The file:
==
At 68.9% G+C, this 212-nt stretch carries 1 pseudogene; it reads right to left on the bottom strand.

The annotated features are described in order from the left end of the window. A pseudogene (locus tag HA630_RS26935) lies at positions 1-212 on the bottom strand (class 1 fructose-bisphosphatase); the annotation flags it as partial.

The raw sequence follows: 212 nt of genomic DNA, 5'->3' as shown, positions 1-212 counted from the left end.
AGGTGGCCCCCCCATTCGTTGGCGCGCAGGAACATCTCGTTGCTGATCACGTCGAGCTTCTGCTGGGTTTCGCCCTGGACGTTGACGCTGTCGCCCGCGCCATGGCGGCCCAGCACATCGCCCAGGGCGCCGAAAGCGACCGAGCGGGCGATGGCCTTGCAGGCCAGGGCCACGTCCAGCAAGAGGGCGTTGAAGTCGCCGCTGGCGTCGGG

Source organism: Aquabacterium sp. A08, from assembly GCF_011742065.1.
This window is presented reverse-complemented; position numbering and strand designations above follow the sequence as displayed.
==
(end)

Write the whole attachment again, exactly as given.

At 68.9% G+C, this 212-nt stretch carries 1 pseudogene; it reads right to left on the bottom strand.

The annotated features are described in order from the left end of the window. A pseudogene (locus tag HA630_RS26935) lies at positions 1-212 on the bottom strand (class 1 fructose-bisphosphatase); the annotation flags it as partial.

The raw sequence follows: 212 nt of genomic DNA, 5'->3' as shown, positions 1-212 counted from the left end.
AGGTGGCCCCCCCATTCGTTGGCGCGCAGGAACATCTCGTTGCTGATCACGTCGAGCTTCTGCTGGGTTTCGCCCTGGACGTTGACGCTGTCGCCCGCGCCATGGCGGCCCAGCACATCGCCCAGGGCGCCGAAAGCGACCGAGCGGGCGATGGCCTTGCAGGCCAGGGCCACGTCCAGCAAGAGGGCGTTGAAGTCGCCGCTGGCGTCGGG

Source organism: Aquabacterium sp. A08, from assembly GCF_011742065.1.
This window is presented reverse-complemented; position numbering and strand designations above follow the sequence as displayed.